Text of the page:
It is a measure (in %) of the amount of foreign matter in a volume of Wheat. Foreign matter is a broad category under which falls any matter that is not a grain (as specified in the table’s standard column). Foreign matter can range from dust, dirt, to residuals of stems, or sometimes worse. This specification is used in contracts mostly to prevent liability from the seller’s side or to ensure that the goods are actually what the buyers bought – for example, if 15% of the merchandise turns out to be foreign matter, 15% of the investment can be lost, sometimes perhaps even more. Foreign Matter clauses also protect from more significant risks (e.g., breaking of tools, forced shutdown of the factory) that could reveal too costly for any contracted parties.
Bug Damaged Specification
Bug damaged specification shares similar reasoning with Foreign Matter specification and the Hagberg Test specification. Naturally, Bug Damaged grains are improper for consumption and are considered a raw loss. But that can also imply the presence of pest infestation in crops, which degrades the overall quality of the products.
Other Cereals Specification / Grains Admixture Specification
This specification is straightforward. It measures (in %) the presence of cereals that are different from the product. Logically when buying a product, one would want to have an ideal 100% of this product. However, most sellers produce other cereals (e.g., barley, corn, soybean), and some can occur. While it is crucial for the same reason as the Foreign Matter specification (i.e., percent of merchandise lost), it is also essential for buyers – for health reasons – due to frequently allergy-inducing cereals like soybean.
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How Important Are the Other Wheat Specifications?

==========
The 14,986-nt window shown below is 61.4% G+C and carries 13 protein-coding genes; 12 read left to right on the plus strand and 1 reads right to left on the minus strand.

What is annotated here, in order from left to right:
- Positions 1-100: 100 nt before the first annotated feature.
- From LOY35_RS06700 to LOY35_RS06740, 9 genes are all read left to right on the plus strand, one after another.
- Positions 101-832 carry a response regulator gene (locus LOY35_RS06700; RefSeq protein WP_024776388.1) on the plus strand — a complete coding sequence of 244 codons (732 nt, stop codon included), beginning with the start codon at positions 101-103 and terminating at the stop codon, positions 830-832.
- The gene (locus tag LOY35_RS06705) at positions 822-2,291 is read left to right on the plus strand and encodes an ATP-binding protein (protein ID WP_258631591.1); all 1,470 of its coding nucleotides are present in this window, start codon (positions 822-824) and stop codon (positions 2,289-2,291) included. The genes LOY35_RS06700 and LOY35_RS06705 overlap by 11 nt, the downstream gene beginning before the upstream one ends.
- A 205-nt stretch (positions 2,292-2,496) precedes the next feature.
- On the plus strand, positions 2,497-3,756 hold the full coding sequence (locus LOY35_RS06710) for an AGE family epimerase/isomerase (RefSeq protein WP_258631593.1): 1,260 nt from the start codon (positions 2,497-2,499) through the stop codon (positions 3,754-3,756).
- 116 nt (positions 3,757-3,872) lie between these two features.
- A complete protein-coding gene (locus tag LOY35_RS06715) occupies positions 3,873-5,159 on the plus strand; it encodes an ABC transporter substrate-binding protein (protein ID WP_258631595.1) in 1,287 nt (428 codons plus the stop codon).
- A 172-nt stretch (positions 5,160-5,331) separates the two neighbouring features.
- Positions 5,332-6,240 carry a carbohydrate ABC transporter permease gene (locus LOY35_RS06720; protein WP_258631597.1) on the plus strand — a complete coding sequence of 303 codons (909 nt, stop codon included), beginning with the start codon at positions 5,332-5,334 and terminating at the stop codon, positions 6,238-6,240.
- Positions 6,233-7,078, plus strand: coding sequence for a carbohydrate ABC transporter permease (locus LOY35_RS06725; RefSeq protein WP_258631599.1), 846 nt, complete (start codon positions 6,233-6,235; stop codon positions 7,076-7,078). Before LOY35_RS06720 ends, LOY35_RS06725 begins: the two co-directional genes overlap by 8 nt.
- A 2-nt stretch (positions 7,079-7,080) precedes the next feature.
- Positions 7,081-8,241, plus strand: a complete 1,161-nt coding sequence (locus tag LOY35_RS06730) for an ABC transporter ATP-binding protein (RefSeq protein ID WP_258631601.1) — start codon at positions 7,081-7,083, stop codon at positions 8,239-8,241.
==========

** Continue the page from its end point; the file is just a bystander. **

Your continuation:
Several specifications represented in the tables are not out of this analysis’s scope, such as Insect Damage, Shriveled, Gluten index, or IDK. While those specifications are critical – and some can even classify as top specifications – one can also see that they don’t necessarily appear in every contract because their usage only occurs in precise locations or conditions. Additionally, some countries may require double standards. For instance, the Russian Federation and CIS countries require to pass both the ISO and the GOST Gluten specification certifications. As such, we decided not to describe each of these today.
In a Nutshell
Wheat specifications are critical measurements for trading contracts in order to ascertain the value of the goods. They must respect specific standard tests and certifications, which different agencies can provide. As such, the rise of location-based specifications in addition to product-specific ones creates predefined pipelines for exporters and importers alike and thus providing various long lists of specifications to be aware of.
Finally, the Wheat specifications highlighted are some of the top ones sought after across different regions and usually have the most influence on the value of a shipment’s goods.